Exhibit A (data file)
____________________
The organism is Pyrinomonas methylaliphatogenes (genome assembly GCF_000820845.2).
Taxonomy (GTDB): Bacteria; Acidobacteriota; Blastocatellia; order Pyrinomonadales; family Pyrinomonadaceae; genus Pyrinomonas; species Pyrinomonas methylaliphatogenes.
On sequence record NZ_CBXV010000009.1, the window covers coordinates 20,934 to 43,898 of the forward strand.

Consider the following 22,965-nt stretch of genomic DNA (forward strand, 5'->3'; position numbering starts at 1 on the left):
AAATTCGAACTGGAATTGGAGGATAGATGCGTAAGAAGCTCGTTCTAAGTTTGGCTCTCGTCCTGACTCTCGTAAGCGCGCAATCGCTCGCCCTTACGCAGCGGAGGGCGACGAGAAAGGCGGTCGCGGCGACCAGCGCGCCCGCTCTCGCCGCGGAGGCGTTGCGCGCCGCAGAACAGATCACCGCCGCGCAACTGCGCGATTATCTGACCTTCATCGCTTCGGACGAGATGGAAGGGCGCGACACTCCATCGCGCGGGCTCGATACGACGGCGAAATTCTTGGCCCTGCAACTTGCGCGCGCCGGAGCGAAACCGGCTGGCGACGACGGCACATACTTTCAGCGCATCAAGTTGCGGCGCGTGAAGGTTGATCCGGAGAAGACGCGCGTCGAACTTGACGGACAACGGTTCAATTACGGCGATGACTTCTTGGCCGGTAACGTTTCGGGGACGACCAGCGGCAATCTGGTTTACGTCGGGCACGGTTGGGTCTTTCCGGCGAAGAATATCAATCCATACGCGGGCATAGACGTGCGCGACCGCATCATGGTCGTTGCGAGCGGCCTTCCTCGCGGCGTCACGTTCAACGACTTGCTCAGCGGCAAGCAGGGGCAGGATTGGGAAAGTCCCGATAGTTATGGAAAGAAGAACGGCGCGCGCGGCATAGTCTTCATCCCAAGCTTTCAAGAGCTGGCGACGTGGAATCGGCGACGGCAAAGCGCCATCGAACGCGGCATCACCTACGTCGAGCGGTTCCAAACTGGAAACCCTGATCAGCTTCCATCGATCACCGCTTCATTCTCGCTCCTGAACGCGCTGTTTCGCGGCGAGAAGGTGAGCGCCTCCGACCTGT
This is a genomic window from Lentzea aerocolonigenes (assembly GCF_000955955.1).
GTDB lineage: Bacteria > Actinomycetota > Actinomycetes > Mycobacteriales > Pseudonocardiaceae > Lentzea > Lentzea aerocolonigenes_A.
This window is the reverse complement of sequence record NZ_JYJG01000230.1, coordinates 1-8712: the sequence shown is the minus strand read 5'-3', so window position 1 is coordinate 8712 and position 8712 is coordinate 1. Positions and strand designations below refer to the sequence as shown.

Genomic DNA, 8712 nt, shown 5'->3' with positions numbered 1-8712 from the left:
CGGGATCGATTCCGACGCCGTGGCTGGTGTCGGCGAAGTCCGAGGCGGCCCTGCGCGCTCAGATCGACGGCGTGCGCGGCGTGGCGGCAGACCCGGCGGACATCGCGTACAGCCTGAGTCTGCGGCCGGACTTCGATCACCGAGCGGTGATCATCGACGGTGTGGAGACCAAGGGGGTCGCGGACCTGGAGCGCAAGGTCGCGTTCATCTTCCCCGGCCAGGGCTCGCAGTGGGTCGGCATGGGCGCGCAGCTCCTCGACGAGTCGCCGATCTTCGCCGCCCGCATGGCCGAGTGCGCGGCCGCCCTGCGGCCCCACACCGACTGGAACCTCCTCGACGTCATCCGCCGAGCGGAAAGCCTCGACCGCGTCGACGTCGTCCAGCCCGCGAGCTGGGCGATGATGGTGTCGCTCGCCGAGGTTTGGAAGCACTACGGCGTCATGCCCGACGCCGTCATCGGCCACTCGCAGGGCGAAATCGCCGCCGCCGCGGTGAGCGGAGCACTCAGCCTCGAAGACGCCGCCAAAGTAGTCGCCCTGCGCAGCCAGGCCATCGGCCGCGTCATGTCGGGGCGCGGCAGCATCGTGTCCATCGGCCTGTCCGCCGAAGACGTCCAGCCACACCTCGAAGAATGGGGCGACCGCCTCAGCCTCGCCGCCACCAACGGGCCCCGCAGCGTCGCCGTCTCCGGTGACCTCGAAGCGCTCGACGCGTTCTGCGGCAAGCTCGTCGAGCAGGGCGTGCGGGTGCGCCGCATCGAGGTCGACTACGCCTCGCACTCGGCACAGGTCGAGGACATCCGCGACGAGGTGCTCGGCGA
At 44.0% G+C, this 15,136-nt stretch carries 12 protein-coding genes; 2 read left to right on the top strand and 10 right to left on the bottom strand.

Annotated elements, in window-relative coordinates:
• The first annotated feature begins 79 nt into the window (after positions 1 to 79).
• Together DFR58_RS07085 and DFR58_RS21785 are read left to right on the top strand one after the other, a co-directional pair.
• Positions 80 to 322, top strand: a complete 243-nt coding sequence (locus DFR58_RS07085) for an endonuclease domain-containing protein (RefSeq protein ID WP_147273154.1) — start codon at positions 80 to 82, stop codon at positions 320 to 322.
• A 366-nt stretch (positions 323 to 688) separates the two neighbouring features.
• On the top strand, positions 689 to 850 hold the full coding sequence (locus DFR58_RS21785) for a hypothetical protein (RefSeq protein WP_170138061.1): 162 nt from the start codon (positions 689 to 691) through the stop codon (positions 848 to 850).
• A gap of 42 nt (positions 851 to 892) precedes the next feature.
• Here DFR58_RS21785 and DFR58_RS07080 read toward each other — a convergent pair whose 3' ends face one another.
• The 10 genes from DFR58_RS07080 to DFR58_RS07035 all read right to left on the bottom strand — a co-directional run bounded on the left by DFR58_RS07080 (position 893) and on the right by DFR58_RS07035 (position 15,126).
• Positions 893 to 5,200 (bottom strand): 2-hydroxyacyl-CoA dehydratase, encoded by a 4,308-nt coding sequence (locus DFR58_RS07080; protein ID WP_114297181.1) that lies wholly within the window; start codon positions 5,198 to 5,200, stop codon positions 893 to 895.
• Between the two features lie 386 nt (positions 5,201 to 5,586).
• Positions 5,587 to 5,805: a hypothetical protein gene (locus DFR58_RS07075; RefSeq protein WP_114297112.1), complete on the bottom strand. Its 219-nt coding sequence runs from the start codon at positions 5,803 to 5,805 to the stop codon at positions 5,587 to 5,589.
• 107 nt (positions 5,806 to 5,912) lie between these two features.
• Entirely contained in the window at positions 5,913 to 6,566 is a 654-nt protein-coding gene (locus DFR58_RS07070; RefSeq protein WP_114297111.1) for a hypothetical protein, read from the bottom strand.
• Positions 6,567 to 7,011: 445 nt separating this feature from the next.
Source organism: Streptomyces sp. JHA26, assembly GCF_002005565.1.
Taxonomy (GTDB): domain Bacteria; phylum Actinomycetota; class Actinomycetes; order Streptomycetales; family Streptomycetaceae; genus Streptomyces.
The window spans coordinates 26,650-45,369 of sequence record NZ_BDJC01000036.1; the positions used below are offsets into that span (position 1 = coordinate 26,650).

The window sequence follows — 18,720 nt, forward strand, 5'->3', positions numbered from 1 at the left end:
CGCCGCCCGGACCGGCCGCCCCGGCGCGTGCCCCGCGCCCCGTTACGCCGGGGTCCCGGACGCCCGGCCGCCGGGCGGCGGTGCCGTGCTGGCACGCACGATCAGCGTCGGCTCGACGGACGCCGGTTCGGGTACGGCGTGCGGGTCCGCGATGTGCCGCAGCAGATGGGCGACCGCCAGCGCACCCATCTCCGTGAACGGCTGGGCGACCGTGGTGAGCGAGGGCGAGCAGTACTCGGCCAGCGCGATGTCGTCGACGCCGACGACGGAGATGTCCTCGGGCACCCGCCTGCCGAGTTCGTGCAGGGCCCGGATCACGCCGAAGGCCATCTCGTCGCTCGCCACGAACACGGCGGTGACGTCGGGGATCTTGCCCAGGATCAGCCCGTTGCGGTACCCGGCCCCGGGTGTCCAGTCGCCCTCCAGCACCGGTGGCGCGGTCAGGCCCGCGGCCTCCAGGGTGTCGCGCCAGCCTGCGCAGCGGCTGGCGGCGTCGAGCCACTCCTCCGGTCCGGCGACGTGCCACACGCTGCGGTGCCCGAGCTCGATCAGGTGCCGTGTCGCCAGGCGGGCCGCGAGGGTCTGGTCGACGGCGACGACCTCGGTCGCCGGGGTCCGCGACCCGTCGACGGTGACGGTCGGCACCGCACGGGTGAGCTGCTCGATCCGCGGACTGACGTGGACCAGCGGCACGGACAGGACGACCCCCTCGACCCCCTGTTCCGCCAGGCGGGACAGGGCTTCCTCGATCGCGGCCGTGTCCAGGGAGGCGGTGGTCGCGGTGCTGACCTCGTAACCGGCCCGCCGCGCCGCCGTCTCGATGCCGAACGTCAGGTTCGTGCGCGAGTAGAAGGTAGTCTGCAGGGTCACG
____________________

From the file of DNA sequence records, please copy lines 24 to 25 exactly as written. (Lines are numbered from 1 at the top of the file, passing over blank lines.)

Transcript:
• 107 nt (positions 5,806 to 5,912) lie between these two features.
• Entirely contained in the window at positions 5,913 to 6,566 is a 654-nt protein-coding gene (locus DFR58_RS07070; RefSeq protein WP_114297111.1) for a hypothetical protein, read from the bottom strand.